NEW YORK TIMES, December 2, 1852
Mr. Phillips began by buttering up his audience a bit:
“perhaps the most popular feature in the character of our country is self conceit. Not many years ago we voted ourselves the most enlightened nation on the face of the earth, and we yet believe we are the “model republic”.
And so afraid were we that this idea would die out, that we set apart some days in the year to keep up the national feeling. And this is not confined to us. It is the characteristic idea of the age.”
The problem that Mr. Phillips begins with is a problem for every age and certainly for today. We have voluminous records and evidence from the past that are mostly disregarded because we don’t believe that peoples of the past were sophisticated enough to have made accurate reports. If the world stands, this will be believed about us by future generations.
Mr. Phillips went on to inform his audience that his purpose would be to convince them that they were not the giants that they thought they were; on the contrary, they stood on the shoulders of giants, inheriting nearly everything and inventing very little.
‘In the whole region of the fine arts the genius and superiority of the old masters was acknowledged. To be thought a Raphael in painting was the highest praise. In all arts perfection might be considered a lost art’ we were only imitators. Let him remind them that the army of novels was said to be built on three hundred roots of fiction, of which, two thirds were borrowed from the East.
Shakespeare never stopped to frame the story of his plot; he always found them ready to his hand. This was not only true of novels, but even the most common newspaper anecdotes had a respectable antiquity about them.’
The latest French fashions he suggests were not invented by the French, but instead simply combined patterns from the “Mosaic” with that of the ‘Oriental’ There was he insisted, a great deal of truth to the assertion by ‘Rosalina’ that modern art does not surpass the ancient and that there was nothing in current art to surpass or even to equal the art in the Pharaoh’s palaces of Egypt.
In reading the works of old authors, frequent mention was made of wonders, which modern readers were apt to dispose of by rejecting them as fables; and Herodotus, in whose writings mention of such wonders often occurred (including the historicity of Jesus Christ) had got his name reversed, and from being known as the Father of History, got to be regarded as the Father of Lies.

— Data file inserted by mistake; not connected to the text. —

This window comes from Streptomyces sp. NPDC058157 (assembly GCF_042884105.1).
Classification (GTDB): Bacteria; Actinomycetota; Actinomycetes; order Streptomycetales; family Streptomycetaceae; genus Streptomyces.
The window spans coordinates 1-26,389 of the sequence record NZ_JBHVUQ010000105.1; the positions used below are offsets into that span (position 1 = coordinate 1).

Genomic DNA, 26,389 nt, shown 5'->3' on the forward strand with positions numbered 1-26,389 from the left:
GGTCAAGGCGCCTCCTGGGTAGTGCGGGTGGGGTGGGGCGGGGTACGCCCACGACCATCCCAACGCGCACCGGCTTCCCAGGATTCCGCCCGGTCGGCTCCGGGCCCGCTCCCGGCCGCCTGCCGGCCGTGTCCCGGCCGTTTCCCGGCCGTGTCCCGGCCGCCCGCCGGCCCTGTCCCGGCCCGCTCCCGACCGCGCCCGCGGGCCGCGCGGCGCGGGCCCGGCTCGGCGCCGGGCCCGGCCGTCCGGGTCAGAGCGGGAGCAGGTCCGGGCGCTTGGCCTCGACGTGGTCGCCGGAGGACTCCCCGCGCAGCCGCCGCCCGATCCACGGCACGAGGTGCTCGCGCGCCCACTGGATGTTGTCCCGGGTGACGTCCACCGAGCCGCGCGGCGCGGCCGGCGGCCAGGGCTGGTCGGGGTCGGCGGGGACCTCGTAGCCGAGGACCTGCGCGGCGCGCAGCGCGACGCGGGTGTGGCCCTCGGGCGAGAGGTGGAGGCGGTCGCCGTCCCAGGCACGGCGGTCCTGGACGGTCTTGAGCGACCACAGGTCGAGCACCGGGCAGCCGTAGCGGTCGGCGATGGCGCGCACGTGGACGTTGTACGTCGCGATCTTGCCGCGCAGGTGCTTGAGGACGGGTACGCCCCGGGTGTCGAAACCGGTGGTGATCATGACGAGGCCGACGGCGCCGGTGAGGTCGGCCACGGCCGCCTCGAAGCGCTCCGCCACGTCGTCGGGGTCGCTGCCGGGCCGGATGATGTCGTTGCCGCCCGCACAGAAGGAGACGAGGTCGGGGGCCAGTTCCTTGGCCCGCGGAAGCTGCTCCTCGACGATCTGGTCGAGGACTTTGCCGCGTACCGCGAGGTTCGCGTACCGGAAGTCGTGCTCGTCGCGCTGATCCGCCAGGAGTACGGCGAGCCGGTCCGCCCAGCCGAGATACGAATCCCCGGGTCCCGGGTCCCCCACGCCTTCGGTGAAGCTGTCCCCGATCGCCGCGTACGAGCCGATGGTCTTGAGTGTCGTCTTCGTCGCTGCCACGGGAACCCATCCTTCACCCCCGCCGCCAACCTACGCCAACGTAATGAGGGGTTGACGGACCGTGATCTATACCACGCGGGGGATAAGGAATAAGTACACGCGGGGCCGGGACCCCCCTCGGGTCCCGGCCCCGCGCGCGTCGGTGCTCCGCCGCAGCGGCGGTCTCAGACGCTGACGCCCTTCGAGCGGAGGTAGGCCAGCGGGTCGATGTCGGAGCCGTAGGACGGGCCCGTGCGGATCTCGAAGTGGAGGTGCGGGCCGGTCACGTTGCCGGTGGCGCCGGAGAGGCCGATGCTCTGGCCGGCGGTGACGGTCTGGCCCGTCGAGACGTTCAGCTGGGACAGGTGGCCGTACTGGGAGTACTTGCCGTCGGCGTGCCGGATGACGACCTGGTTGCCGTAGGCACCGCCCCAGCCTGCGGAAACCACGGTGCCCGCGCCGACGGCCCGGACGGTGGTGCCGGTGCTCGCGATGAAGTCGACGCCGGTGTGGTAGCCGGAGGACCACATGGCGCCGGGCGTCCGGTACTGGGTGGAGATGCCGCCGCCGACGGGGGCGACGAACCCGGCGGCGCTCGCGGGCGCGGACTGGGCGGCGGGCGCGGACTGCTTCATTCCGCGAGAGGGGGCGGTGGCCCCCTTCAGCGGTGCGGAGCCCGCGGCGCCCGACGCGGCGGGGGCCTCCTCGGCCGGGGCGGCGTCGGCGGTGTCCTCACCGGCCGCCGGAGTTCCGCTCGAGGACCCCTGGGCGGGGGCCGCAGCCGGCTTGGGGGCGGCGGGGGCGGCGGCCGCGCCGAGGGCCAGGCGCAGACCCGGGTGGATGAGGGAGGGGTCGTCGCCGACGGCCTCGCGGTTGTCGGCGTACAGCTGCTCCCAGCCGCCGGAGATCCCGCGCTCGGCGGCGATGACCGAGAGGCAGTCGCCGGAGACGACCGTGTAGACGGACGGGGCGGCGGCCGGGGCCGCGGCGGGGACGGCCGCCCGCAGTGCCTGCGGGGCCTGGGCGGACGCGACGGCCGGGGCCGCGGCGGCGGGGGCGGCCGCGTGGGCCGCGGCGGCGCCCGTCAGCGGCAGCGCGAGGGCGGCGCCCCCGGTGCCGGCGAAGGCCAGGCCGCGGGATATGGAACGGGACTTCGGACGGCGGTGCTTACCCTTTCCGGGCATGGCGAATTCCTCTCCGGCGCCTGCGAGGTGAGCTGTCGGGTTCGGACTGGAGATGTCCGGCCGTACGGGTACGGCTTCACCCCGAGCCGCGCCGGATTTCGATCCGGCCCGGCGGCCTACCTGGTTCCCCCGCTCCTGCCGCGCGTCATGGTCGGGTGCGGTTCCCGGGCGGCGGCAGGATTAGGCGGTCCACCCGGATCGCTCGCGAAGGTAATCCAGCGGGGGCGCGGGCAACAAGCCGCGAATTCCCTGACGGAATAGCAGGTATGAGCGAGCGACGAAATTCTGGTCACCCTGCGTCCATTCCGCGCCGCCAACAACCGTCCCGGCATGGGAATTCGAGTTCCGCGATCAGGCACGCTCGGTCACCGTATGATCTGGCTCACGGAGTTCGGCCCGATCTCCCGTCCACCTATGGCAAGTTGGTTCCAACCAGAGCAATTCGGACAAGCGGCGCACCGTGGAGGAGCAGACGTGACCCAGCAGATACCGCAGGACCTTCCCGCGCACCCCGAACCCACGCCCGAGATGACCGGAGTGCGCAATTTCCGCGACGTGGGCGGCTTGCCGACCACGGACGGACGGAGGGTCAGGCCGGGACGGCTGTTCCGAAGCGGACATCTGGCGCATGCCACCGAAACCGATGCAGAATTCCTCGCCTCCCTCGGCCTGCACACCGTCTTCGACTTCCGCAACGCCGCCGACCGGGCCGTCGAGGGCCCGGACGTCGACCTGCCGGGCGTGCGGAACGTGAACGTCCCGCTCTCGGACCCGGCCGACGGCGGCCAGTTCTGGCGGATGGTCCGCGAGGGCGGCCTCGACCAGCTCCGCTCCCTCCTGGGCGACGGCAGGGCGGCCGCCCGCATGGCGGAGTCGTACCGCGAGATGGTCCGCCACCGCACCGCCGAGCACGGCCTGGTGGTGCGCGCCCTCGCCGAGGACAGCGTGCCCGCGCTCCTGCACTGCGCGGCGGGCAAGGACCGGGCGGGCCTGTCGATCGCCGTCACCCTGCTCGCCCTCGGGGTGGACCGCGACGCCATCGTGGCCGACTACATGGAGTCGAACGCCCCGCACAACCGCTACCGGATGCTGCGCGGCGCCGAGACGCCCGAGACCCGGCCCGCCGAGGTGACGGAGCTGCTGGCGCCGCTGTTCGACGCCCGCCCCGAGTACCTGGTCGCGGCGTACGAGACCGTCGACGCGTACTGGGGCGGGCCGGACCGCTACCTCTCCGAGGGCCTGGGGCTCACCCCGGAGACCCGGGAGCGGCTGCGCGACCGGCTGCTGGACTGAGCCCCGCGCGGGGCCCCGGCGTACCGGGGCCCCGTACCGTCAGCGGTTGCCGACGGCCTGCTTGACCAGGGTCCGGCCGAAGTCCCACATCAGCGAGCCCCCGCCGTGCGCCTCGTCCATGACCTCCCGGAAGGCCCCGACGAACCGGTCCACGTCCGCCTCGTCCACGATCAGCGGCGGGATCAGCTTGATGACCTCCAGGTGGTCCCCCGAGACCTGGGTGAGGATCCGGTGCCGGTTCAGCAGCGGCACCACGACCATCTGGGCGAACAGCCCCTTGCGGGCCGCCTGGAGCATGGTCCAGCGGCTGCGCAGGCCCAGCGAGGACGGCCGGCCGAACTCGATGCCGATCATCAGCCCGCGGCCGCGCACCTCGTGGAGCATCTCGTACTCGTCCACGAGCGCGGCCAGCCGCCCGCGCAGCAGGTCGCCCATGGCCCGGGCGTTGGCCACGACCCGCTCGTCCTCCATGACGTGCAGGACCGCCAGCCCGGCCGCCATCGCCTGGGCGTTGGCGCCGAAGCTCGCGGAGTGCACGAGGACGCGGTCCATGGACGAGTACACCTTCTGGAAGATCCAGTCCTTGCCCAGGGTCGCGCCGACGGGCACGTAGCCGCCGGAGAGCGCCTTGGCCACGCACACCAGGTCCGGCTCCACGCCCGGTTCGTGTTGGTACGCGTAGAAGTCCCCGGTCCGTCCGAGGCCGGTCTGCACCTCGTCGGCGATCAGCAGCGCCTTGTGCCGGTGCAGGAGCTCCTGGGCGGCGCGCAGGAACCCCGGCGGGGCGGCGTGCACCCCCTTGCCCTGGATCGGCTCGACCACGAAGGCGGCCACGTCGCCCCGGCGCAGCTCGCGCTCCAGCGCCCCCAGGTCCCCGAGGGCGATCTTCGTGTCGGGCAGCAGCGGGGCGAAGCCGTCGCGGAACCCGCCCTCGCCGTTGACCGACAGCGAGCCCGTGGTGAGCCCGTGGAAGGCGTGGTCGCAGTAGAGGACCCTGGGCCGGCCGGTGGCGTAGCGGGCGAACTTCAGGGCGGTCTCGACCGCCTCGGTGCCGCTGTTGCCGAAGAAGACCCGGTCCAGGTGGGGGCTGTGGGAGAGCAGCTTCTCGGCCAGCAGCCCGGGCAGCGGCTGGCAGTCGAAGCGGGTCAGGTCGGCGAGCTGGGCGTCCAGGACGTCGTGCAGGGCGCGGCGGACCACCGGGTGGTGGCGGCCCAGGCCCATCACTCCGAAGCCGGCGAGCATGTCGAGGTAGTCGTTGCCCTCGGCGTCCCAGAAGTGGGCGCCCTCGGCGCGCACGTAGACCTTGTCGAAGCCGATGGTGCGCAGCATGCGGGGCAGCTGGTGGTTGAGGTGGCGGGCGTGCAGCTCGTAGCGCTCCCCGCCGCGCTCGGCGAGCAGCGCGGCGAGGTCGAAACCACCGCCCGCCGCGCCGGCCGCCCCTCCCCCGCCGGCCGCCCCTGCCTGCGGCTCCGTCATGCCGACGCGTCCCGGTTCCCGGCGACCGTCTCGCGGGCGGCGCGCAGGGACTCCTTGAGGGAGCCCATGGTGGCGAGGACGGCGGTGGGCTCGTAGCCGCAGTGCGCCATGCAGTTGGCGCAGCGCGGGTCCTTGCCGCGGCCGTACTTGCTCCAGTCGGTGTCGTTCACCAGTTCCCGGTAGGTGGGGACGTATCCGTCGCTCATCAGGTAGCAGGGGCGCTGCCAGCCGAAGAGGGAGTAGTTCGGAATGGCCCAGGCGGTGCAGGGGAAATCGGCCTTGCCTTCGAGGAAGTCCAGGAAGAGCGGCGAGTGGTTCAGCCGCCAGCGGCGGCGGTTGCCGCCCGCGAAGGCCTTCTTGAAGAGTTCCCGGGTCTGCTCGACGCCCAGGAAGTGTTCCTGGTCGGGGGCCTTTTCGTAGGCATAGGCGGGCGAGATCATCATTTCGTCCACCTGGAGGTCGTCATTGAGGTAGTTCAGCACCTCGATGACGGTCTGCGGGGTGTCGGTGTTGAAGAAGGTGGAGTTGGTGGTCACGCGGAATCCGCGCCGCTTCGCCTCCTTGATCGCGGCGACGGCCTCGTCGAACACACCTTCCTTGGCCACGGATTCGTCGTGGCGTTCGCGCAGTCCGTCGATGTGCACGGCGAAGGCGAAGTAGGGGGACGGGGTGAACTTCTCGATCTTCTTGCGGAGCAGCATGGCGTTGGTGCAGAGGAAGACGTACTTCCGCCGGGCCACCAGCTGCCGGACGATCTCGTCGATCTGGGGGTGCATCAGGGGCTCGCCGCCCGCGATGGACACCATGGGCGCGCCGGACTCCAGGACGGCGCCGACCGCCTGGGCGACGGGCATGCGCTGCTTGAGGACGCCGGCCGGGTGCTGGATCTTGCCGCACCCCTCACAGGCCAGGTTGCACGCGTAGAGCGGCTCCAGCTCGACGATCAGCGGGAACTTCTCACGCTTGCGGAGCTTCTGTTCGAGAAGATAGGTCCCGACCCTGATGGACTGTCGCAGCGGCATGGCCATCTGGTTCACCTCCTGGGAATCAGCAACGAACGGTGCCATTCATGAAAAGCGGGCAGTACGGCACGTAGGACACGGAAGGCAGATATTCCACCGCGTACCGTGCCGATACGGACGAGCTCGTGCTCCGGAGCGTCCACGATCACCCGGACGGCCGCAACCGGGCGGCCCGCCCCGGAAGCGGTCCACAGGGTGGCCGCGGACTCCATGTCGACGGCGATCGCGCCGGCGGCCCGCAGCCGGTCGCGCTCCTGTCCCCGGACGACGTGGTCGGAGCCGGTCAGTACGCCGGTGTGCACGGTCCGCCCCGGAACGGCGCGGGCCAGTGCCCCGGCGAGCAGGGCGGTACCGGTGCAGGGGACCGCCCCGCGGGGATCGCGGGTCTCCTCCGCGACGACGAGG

But, modern research and antiquarian discoveries had tended to prove the correctness of what Herodotus and others put forth, and in American parlance, his name had come up to par again, and he once more assumed his place as the Father of History.
He provides a list of the advances of the ancients;
Egyptian Glass: Not long ago, a book had been published proving that the ancients did not and could not have known how to make glass, but right after the publication of the book, a room at Pompeii was found to contain glass of every color and description. Not only did the ancients know how to make glass, but the best and most innovative and artistic examples that we have are the ancient ones.
It is now believed because of the discovery of every color and type of glass in the monuments of Egypt, that the knowledge for glassmaking originated there.
Sir George Wilkinson discovered in Egypt, a white bird beautifully formed, made of glass, the pieces of which had been joined, and subjected to the annealing process. The Lecturer spoke of malleable glass, as an art known to the ancients, and which he believed had recently been revived”.
Tiny Machines, Microscopes and Telescopes
The ancients he lectured, knew and understood the motions of the heavenly bodies and had built machines that could mimic their motions in the correct order on a flat surface.
Polycrates, a Greek said he saw arts made of ivory, the natural size of the insect; yet, in this small space, the artist had contrived machinery sufficiently complex to cause it to move on a level surface. Such minute work could not be made without the aid of the microscope.